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does this leave him? assume that he gets confirmed, he has to be a tough -- a tough guy at the pentagon. he is going to be tough with congress. he has to deal with the potential of the sequester, fighting for the budget that he does get, dealing with all of the problems that come at you when you are in charge of the pentagon and the generals and the other members of the joint chiefs are going to feel they can run over him. >> we'll see about that. i assume that every general with any number of stars was watching intently yesterday, and might have had that thought in mind. you said another important word, which is sequester. it's going to be a huge mess over there trying to, first, anticipate this, and then deal with whatever the new reality is. i do think that it was ugly yesterday. it was ugly on both sides. the white house wasn't so much from what i heard defending his performance as saying that those mean republicans also performed in an ugly and bad and not very attractive way. i don't think anybody looked particularly good in that showdown. i also think it's very clear that this is
, that this sequester is -- because of its sort of blunder bust approach that it does not permit the pentagon to make intelligent choices about what is needed, so it is going to get to readiness. ready city council what we need. >> this is the absurdness of washington. >> the white house proposed the -- >> proposing to get agreement on this. now the new strategy is, yeah, but you can't let that sequester happen because the spending cuts would be so awful when, in fact, there are democrats like dick durbin who will be on the program sunday who have said he doesn't really have a problem with the amount of spending cuts in the pentagon. it's a matter of how you go about doing it. republicans i think also have some leverage here by saying, you know, if you really get us down to it, if have to swallow these spending cuts, we're going take them because that might be good. you got your revenues there. zoolt sequester, we don't like it, but before it on. >> there's a lot of pain. particularly if are you from virginia and you have military cuts coming down your way, this is tough. spending cuts are tough. the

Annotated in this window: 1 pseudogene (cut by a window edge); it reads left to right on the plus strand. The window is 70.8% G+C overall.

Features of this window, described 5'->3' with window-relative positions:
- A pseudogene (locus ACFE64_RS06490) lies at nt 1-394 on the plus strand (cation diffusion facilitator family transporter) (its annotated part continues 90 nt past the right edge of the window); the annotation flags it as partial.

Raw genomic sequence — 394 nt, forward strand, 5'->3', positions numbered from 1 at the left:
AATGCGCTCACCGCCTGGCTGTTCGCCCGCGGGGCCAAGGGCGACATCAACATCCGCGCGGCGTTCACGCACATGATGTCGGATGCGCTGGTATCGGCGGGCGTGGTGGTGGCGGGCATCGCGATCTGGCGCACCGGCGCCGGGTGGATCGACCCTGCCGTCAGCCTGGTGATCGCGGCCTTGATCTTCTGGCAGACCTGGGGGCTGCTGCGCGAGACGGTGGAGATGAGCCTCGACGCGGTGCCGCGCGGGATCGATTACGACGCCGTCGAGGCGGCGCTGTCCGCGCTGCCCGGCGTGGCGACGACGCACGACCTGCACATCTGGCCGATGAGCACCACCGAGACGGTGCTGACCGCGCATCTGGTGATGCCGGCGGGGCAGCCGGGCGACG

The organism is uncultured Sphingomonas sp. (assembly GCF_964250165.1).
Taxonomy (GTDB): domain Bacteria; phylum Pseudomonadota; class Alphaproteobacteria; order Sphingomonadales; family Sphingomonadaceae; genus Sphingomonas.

immediate to both operate inside the pentagon, and that's -- you heard robert gibbs, former press secretary yesterday say it was a little disconcerting watching him give those answers. they made a strategic decision not to have a debate with those republican senators. trying to not start fights, but was he too passive? >> there was a way to push back. david sanger, he could have said i disagree with you about the surge. senator mccain, you're my great friend, but let's talk about what's really going on. we have 66,000 troops at afghanistan right now. he didn't pivot. he didn't push back. he didn't fight. david brooks, your columnist in "the "new york times"" suggested to chuck this weekend that he should even go so far as saying to the president, mr. president, do you have second thoughts? should i withdraw? that's rather more than i would have expected at this point. >> you know, i think there were two remarkable elements to the testimony that former senator hagel gave. he seemed unprepared on basic issues. we were discussing iran before. he had a difficult time even articulating the presi
on defense. the pentagon's top brass pushed back on questions about the military response in benghazi. >> are you surprised that the president of the united states never called you secretary panetta, and says how is it going? >> you know, normally in these situations -- >> did he know the level of threat that -- >> let me finish the answer. we were deploying the forces. he knew we were deploying the forces. he was being kept -- >> i hate to intript you, but i have limited time. we didn't deploy any forces. >> it was over by the time -- >> mr. secretary, you didn't know how long the attack would last. did you ever call him and say, mr. president, it looks like we don't have anything to get there any time soon? >> the event was over before -- >> it lasted almost eight hours, and my question to you is during that eight-hour period did the president show any curiosity about how is this going, what kind of assets do you have helping these people? did he ever make that phone call? >> look, there is no question in my mind the president of the united states was concerned about american lives.
Search Results 0 to 7 of about 8 (some duplicates have been removed)

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